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Yellow-Bellied is Now a Compliment

By Graphic Products Editorial Staff

Yellow Belt certification: Six Sigma's first step

Butter. Sunshine. Piles of gold. Some really great things come in yellow, and Six Sigma Yellow Belts are one of these.

Now for the bad news: there is no actual belt. If you want to hold up your pants, you'll still have to do it however you've been doing it.

But Six Sigma Yellow Belt certification will provide you with expertise, and a certificate to prove it.  If you'd like to learn more about Six Sigma but wouldn't like to work very hard at it, this is the easiest of the belts, first in the series. (Some programs offer white as the first level, but the official program starts with yellow.) After you've acquired yellow, you can move up to green and black, or just rest on the laurels of your yellow success.

So what is Six Sigma exactly? In short, it's a discipline that helps you minimize defects and streamline process flow. That sounds great, but how exactly does one accomplish that magic? Six Sigma focuses on several lean precepts:

  • Setting up a stable process with minimal variation
  • Measuring, analyzing, and improving processes
  • Achieving management buy-in so the structure is supported from the top down

Six Sigma focuses on acquiring statistics on processes, mapping out this data, and analyzing it in order to spot and eliminate inconsistencies, redundancies, and bottlenecks. It employs a variety of process charts and diagrams that may put the average person to sleep — but to the Six Sigma groupies and charting whizzes, this stuff is the perihelion of the diagnostics world, the cream in the Six Sigma Twinkie. Need a scatter diagram? Talk to a Six Sigma expert. Like to make scatter diagrams? Become a Six Sigma expert.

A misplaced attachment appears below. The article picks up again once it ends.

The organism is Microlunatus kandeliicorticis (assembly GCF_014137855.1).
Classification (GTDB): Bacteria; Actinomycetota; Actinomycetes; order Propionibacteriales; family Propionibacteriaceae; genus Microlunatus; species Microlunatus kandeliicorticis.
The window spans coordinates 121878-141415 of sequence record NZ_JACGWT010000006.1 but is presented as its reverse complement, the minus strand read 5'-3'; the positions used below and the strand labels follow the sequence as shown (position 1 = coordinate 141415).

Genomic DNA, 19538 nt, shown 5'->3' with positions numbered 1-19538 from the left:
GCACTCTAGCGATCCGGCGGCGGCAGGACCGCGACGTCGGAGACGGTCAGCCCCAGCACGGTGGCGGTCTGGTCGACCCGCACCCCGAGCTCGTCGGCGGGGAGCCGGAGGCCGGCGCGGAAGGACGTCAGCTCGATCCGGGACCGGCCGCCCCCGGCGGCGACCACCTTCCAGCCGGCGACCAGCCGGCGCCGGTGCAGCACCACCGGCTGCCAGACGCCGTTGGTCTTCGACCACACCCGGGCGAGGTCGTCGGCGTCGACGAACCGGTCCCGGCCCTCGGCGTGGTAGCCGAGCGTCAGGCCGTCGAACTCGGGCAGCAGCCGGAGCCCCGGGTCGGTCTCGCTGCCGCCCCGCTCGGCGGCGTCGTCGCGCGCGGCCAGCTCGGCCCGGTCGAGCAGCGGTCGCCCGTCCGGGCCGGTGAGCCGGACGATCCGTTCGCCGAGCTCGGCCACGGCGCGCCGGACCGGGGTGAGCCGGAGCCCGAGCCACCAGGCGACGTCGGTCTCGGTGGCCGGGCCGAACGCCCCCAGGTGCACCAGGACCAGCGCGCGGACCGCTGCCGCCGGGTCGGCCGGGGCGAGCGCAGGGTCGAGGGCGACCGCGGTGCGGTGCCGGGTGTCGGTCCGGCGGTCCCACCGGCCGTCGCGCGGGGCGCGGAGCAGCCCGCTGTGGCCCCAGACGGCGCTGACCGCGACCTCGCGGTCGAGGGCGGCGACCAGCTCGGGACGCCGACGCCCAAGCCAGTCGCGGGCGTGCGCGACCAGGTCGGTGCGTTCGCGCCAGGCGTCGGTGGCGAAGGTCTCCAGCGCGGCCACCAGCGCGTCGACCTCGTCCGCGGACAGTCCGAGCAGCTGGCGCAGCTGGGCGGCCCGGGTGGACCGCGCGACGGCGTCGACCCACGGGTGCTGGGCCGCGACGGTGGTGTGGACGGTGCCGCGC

Yellow Belts can act as support to Green Belts or Black Belts, but Six Sigma does not typically constitute a significant percentage of their worktime. Though they're not qualified to implement Six Sigma, they may sometimes spearhead smaller projects. They have sufficient knowledge to collect and monitor data and identify areas for improvement. Yellow belts will typically know standard Six Sigma terms and ideas and will be able to interpret diagrams, reports, tables, and related Six Sigma documentation.

The certification testing becomes progressively harder as one advances through the belt colors. Test length varies but is typically around 50-60 questions and takes about an hour and a half (compared to Black Belt certification, which is typically a four-hour test with 150 questions). You can retake the test if you fail, but you may have to pay the exam fee again.

Certification will cost you from $29 on up, depending on the provider. Most providers bundle testing with the necessary training, but training courses are not necessary in order to take the certification exam. Six Sigma Institute™ and Go Lean Six Sigma offer free coursework.

The International Association for Six Sigma Certification (IASSC) Certified Yellow Belt Exam is $195 USD. Though a number of other entities have created their own verification programs, they are testing for what they feel is an appropriate level of mastery. This is why the coursework is typically bundled with certification, as coursework and testing information may differ somewhat between entities. The IASSC is the official testing organization, the one who sets the Six Sigma standards. They don't provide course materials but do provide a list of accredited providers.

After achieving certification, you just need to find a way to bring it up in casual conversation, such as "I need to buy some yellow shoes to go with my new Yellow Belt". They don't have to know there's no actual belt.